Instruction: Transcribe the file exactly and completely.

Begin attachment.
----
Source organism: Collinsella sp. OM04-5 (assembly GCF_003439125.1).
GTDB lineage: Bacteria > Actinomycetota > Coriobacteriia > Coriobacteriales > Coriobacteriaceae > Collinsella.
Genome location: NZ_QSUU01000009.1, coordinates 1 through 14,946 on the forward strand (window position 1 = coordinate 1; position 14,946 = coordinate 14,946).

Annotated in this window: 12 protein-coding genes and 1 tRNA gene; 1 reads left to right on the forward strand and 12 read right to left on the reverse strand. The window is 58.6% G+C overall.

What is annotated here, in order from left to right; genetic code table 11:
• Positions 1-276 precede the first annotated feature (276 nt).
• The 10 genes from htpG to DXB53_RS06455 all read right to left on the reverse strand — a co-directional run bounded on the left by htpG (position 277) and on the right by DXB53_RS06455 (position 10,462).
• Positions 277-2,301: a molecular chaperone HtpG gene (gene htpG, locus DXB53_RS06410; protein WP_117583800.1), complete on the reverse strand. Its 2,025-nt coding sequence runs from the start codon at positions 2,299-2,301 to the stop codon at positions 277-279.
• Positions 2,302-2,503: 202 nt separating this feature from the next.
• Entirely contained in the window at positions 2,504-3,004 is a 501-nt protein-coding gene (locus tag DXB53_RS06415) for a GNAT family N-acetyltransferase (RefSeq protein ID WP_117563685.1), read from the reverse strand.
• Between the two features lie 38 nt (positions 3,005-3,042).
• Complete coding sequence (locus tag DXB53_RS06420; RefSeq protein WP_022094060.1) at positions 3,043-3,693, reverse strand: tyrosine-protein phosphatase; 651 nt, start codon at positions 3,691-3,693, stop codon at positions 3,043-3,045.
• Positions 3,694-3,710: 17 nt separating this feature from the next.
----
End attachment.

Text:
Source organism: Collinsella sp. OM04-5 (assembly GCF_003439125.1).
GTDB lineage: Bacteria > Actinomycetota > Coriobacteriia > Coriobacteriales > Coriobacteriaceae > Collinsella.
Genome location: NZ_QSUU01000009.1, coordinates 1 through 14,946 on the forward strand (window position 1 = coordinate 1; position 14,946 = coordinate 14,946).

Annotated in this window: 12 protein-coding genes and 1 tRNA gene; 1 reads left to right on the forward strand and 12 read right to left on the reverse strand. The window is 58.6% G+C overall.

What is annotated here, in order from left to right; genetic code table 11:
• Positions 1-276 precede the first annotated feature (276 nt).
• The 10 genes from htpG to DXB53_RS06455 all read right to left on the reverse strand — a co-directional run bounded on the left by htpG (position 277) and on the right by DXB53_RS06455 (position 10,462).
• Positions 277-2,301: a molecular chaperone HtpG gene (gene htpG, locus DXB53_RS06410; protein WP_117583800.1), complete on the reverse strand. Its 2,025-nt coding sequence runs from the start codon at positions 2,299-2,301 to the stop codon at positions 277-279.
• Positions 2,302-2,503: 202 nt separating this feature from the next.
• Entirely contained in the window at positions 2,504-3,004 is a 501-nt protein-coding gene (locus tag DXB53_RS06415) for a GNAT family N-acetyltransferase (RefSeq protein ID WP_117563685.1), read from the reverse strand.
• Between the two features lie 38 nt (positions 3,005-3,042).
• Complete coding sequence (locus tag DXB53_RS06420; RefSeq protein WP_022094060.1) at positions 3,043-3,693, reverse strand: tyrosine-protein phosphatase; 651 nt, start codon at positions 3,691-3,693, stop codon at positions 3,043-3,045.
• Positions 3,694-3,710: 17 nt separating this feature from the next.